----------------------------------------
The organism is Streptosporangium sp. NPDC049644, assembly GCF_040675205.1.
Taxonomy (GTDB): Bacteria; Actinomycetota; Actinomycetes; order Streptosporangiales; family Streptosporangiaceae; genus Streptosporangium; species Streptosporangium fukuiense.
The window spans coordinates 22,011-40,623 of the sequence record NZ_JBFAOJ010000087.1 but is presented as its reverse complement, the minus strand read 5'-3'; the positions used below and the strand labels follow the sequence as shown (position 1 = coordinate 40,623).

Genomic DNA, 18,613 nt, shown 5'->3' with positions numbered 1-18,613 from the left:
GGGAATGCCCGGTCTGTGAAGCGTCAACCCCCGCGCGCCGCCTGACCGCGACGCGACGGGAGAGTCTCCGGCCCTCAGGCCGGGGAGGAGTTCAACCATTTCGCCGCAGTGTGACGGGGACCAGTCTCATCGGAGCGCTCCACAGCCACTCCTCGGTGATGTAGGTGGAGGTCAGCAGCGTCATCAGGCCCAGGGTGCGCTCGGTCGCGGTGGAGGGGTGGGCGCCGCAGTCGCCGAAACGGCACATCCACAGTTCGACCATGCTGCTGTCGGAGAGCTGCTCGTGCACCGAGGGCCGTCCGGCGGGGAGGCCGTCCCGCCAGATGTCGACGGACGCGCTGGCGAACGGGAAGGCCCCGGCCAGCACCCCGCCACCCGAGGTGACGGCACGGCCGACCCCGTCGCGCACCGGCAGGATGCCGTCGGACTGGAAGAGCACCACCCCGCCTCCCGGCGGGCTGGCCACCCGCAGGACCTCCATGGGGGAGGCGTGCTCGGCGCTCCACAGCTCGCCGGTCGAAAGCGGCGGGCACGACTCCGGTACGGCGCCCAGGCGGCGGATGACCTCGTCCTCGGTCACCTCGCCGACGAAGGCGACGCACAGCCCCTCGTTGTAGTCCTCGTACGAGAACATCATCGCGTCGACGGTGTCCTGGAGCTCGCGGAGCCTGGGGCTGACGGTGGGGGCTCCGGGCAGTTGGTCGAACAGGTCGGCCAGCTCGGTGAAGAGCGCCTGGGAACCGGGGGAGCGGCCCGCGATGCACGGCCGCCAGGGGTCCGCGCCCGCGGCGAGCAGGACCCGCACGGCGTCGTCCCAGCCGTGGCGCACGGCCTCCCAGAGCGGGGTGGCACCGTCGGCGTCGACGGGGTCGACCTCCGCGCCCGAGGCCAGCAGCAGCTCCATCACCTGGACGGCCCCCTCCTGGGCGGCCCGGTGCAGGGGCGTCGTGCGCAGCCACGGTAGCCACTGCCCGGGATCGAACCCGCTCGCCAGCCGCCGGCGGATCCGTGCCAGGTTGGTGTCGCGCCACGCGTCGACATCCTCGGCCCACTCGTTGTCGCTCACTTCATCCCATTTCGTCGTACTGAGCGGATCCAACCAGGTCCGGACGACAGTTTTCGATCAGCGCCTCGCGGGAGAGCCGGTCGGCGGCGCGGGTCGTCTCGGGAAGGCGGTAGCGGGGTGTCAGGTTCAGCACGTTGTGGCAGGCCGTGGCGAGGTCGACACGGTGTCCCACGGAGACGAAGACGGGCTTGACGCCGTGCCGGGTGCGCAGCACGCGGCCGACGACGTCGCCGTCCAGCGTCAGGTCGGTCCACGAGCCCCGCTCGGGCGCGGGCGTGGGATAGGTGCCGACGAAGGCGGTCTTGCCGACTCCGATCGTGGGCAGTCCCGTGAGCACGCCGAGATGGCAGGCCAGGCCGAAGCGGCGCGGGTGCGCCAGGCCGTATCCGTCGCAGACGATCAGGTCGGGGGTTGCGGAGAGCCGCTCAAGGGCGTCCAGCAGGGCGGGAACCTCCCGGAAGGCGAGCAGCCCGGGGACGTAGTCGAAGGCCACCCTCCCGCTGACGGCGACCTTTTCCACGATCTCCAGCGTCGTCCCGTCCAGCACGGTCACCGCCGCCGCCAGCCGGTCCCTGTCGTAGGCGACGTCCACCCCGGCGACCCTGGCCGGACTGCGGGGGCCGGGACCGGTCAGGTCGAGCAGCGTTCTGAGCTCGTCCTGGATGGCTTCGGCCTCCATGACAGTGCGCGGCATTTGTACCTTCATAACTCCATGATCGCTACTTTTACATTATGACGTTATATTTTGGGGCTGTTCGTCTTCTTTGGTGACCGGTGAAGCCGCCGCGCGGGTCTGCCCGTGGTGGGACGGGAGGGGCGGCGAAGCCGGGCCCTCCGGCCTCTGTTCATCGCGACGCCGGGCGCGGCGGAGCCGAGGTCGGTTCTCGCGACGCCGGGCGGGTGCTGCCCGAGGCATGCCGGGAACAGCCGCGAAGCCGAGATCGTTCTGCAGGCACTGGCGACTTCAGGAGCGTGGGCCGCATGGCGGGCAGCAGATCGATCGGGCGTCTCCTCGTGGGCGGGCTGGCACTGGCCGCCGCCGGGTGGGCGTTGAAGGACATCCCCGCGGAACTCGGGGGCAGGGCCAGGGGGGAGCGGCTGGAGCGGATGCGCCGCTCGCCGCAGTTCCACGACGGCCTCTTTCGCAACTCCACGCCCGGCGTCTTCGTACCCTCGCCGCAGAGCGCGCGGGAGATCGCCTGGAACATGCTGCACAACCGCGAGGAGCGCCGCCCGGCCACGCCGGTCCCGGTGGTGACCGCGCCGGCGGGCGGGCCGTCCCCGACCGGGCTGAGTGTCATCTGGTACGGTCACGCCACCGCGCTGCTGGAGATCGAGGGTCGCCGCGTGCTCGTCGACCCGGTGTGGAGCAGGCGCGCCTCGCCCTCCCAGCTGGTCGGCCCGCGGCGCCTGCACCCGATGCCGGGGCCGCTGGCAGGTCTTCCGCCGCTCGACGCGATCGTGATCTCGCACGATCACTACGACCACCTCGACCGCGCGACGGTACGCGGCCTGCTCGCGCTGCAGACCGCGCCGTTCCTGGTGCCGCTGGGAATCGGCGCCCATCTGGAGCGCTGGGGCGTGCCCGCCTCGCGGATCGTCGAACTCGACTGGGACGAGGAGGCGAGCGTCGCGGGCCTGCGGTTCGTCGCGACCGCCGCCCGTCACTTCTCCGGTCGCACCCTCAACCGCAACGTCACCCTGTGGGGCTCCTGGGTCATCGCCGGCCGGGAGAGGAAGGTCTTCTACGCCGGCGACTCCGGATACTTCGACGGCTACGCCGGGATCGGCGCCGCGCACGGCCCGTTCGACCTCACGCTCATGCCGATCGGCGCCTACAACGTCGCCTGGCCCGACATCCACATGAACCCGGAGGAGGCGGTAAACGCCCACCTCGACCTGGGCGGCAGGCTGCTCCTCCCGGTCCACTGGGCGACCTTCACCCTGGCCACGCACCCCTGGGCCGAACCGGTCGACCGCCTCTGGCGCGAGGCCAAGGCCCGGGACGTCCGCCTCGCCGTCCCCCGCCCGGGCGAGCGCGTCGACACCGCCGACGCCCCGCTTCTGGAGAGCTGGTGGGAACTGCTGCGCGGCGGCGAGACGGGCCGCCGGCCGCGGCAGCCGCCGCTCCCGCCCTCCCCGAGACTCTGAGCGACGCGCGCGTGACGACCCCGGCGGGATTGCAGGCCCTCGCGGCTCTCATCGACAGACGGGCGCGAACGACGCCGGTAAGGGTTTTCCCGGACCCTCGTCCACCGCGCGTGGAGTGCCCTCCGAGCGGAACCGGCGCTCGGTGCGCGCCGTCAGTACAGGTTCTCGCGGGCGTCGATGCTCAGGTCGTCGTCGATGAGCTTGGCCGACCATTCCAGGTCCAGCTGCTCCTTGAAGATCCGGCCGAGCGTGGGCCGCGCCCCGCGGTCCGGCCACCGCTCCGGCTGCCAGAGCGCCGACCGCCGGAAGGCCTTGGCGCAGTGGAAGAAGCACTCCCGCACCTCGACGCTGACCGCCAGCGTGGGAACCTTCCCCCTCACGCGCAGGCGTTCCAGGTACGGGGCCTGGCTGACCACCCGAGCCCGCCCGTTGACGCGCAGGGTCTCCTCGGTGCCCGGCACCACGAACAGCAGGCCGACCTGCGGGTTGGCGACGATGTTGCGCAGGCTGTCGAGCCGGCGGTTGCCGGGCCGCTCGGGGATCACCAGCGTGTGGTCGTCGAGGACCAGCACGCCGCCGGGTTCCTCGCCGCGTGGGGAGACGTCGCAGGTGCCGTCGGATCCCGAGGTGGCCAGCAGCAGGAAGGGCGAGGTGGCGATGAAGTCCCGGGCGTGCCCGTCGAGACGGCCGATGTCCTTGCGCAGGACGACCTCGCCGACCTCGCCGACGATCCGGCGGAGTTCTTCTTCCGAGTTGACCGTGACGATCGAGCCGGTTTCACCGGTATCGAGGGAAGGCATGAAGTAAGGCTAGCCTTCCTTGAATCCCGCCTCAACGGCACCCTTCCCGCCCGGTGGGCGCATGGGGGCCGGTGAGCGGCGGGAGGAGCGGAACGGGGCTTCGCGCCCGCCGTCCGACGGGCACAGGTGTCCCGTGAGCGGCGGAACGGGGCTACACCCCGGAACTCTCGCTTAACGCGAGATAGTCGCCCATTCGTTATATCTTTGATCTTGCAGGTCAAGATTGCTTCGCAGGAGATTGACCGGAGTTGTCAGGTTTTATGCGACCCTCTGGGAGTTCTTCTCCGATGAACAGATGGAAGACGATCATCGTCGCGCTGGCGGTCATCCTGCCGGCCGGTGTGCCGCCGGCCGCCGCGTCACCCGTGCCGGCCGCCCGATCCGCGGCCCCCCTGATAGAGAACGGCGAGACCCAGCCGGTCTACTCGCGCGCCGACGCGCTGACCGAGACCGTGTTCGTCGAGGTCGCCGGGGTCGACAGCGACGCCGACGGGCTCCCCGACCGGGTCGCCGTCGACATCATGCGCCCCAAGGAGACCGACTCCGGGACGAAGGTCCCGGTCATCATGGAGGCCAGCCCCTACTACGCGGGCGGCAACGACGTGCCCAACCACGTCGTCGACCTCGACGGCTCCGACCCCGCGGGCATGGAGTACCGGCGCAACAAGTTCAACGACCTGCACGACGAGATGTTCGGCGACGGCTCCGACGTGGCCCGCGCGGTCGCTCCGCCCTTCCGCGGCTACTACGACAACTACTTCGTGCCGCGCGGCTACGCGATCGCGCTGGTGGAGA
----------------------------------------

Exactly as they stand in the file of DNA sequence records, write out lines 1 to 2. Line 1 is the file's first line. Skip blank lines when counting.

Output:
The organism is Streptosporangium sp. NPDC049644, assembly GCF_040675205.1.
Taxonomy (GTDB): Bacteria; Actinomycetota; Actinomycetes; order Streptosporangiales; family Streptosporangiaceae; genus Streptosporangium; species Streptosporangium fukuiense.